The sweet grass braid is a symbol of strength and unity. Alone, a single strand of sweet grass is delicate and can easily be broken but when many strands are braided, its strength is undeniable. There is always power in numbers and now Indigenous people can connect their efforts with others to create a strong and unified voice. The National Association of Indigenous Workers (NAIW) is the collective voice of Indigenous workers in Canada.
Our organization is dedicated to promoting the skills and talents of First Nation, Inuit and Métis employees across the country. By providing employers with the information and resources necessary to engage an Indigenous workforce, our members can reach new markets and better jobs.
Become a member of the NAIW and invest in yourself and your future. It’s free and easy to do. Just fill out the form on the Membership page to sign up.
The historic foundation of our nation’s wealth was built upon trade with indigenous people, but over the years their active participation in the economy has often been minimal. In the coming decade, the indigenous population will account for 20 % of the labour force growth in Canada.
The NAIW aims to give that force a strong, unified presence. Skills and education combined with employment opportunities will create powerful changes in the lives of individuals and when the voices of proud indigenous workers join together, whole communities can be transformed.
Canada's Indigenous population is growing faster than the general population, increasing by 20.1% from 2006 to 2011.
It is estimated that more than 600,000 Indigenous individuals will be of age to enter the workforce between 2001 and 2026, with those in the 15-29 age bracket projected to increase by 37 per cent over this time period, compared with 6 per cent for the general Canadian population.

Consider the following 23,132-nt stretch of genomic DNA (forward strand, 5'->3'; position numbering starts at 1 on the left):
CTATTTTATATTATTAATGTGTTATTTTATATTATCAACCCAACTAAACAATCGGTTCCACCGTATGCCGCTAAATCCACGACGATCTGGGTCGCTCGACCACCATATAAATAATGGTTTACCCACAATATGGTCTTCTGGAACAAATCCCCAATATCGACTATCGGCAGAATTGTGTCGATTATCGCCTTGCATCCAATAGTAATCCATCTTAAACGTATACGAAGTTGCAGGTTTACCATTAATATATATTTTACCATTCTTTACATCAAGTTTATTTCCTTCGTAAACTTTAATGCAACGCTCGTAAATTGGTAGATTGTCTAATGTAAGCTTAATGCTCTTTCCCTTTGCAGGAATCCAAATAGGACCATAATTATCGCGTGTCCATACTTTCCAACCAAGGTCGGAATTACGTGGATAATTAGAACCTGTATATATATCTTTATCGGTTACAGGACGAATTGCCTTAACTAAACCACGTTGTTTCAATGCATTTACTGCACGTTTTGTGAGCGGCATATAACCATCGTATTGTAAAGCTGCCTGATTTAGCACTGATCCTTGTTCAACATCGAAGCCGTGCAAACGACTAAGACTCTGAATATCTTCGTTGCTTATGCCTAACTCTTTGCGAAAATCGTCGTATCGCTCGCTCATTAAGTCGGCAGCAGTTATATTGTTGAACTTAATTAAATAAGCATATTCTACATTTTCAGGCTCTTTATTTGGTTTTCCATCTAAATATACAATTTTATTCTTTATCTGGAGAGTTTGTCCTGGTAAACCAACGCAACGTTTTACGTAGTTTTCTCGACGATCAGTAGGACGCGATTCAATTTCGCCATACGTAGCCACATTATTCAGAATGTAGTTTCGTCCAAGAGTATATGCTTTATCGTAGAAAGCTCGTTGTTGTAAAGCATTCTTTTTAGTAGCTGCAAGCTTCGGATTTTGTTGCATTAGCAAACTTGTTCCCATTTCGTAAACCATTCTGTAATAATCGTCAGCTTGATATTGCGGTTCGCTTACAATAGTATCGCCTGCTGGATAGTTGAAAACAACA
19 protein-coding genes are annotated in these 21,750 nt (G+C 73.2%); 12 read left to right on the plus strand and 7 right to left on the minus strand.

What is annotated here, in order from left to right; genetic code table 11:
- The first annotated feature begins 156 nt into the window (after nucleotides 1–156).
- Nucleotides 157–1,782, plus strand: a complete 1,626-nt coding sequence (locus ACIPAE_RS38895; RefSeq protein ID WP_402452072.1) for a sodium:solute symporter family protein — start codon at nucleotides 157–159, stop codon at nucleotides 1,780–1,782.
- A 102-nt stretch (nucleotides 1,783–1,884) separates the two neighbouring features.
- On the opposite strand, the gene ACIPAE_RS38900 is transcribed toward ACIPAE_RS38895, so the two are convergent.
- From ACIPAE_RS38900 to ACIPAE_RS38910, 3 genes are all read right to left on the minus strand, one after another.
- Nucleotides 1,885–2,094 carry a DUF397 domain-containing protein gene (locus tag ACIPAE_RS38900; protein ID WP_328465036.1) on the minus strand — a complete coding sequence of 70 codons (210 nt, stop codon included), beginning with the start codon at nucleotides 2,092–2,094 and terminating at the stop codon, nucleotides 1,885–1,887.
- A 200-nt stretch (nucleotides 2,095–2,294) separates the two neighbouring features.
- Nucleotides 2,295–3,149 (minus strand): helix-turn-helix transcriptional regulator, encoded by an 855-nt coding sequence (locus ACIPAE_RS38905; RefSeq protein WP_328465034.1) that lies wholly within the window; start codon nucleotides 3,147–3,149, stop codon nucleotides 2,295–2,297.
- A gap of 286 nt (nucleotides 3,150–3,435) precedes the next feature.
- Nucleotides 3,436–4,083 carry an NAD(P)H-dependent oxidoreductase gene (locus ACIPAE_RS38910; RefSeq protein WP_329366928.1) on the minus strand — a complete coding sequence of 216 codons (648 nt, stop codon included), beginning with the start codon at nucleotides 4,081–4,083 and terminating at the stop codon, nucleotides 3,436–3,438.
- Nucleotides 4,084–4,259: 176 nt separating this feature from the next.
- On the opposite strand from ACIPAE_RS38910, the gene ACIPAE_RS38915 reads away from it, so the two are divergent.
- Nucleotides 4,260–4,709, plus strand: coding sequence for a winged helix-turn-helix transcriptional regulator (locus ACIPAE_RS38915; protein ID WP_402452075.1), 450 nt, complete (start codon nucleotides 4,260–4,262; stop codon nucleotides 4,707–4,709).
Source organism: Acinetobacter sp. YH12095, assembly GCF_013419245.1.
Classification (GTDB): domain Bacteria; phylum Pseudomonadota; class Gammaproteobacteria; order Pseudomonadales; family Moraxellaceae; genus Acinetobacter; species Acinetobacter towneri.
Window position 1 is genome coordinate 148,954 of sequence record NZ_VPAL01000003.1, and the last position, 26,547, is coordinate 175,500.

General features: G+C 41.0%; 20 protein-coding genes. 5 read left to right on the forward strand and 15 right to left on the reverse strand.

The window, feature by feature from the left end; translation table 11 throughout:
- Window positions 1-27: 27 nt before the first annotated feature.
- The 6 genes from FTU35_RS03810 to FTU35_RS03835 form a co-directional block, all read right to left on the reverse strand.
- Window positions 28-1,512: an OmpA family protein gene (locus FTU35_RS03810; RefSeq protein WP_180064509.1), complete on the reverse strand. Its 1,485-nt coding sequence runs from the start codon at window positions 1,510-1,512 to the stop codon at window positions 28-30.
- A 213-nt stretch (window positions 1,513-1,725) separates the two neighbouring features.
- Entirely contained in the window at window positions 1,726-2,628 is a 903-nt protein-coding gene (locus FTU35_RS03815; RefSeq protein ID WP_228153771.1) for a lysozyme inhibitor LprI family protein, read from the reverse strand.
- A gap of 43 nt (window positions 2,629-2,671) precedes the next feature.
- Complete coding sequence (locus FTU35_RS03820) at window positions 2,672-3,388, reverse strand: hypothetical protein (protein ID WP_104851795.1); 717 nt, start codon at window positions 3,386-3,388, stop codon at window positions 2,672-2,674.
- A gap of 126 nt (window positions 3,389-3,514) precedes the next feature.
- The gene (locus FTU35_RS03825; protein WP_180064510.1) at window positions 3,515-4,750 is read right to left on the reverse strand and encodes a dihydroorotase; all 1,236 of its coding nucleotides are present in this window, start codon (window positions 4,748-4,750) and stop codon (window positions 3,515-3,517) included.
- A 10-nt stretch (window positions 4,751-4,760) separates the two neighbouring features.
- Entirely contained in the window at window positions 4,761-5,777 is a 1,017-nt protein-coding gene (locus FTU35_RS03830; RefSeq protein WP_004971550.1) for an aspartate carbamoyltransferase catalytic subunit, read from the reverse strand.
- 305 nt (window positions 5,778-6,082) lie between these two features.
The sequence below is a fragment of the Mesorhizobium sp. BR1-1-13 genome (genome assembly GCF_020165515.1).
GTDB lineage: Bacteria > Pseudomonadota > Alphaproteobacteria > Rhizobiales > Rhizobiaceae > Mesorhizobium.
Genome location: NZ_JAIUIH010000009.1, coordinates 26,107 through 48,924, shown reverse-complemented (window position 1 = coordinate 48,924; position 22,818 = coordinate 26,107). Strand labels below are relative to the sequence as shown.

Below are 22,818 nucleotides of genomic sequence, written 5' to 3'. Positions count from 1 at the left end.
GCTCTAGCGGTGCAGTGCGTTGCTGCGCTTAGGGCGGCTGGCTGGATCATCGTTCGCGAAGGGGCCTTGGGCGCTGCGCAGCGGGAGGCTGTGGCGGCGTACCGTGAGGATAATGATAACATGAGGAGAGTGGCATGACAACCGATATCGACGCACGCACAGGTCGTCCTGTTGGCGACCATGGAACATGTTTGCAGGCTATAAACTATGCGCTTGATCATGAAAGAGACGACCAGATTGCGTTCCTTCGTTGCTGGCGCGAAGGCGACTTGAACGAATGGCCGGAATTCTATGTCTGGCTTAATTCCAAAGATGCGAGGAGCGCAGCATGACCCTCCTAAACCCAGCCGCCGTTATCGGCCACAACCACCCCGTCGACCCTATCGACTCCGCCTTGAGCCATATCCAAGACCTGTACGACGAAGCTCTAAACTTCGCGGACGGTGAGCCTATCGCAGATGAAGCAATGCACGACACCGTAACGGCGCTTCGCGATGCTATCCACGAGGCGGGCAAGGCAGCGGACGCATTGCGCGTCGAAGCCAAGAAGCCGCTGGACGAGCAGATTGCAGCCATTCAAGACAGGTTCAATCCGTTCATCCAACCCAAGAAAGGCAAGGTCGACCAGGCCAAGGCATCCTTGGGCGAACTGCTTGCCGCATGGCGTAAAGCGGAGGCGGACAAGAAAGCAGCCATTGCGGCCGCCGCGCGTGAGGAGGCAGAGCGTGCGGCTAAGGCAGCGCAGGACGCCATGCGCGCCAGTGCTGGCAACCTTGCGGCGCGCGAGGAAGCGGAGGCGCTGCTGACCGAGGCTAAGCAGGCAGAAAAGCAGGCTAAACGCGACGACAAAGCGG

There are a total of 1,400,685 Indigenous people in Canada, comprising 4.3% of the Canadian population. Of the three Indigenous groups, First Nations (851,560) had the largest population, followed by Métis (451,795), and Inuit (59,445).
Ontario and the four western provinces had the largest Indigenous populations in 2011, ranging from 301,425 in Ontario to 157,740 in Saskatchewan.
Of the 66,100 Indigenous individuals aged 25-64 with a university degree in 2011, 65% were female. This compares to 54% for the non- Indigenous population.
The provinces and territories with the highest proportion of Indigenous populations were Nunavut (86.3%), the Northwest Territories (51.9%), Yukon (23.1%), Manitoba (16.7%) and Saskatchewan (15.6%).
Seniors make up the fastest-growing age group. In 2011, an estimated 5.0 million Canadians were 65 years of age or older, a number that is expected to double in the next 25 years to reach 10.4 million seniors by 2036. By 2051, about one in four Canadians is expected to be 65 or over.
Almost half (48%) of the Indigenous population of working age has some form of post-secondary qualification. The working-age Indigenous population with a university degree has increased since 2006 (from 8% to 10%).
The Indigenous population is younger than the non-Aboriginal population. Children aged 14 and under accounted for more than one-quarter (28.0%) of the Indigenous population, compared with 16.5% among the non- Indigenous population.
Indigenous youth aged 15 to 24 comprised 18.2% of the Indigenous population, compared with 12.9% of the non- Indigenous population. The median age of the Indigenous population was 28 years in 2011, compared with 41 for the non-Indigenous - population.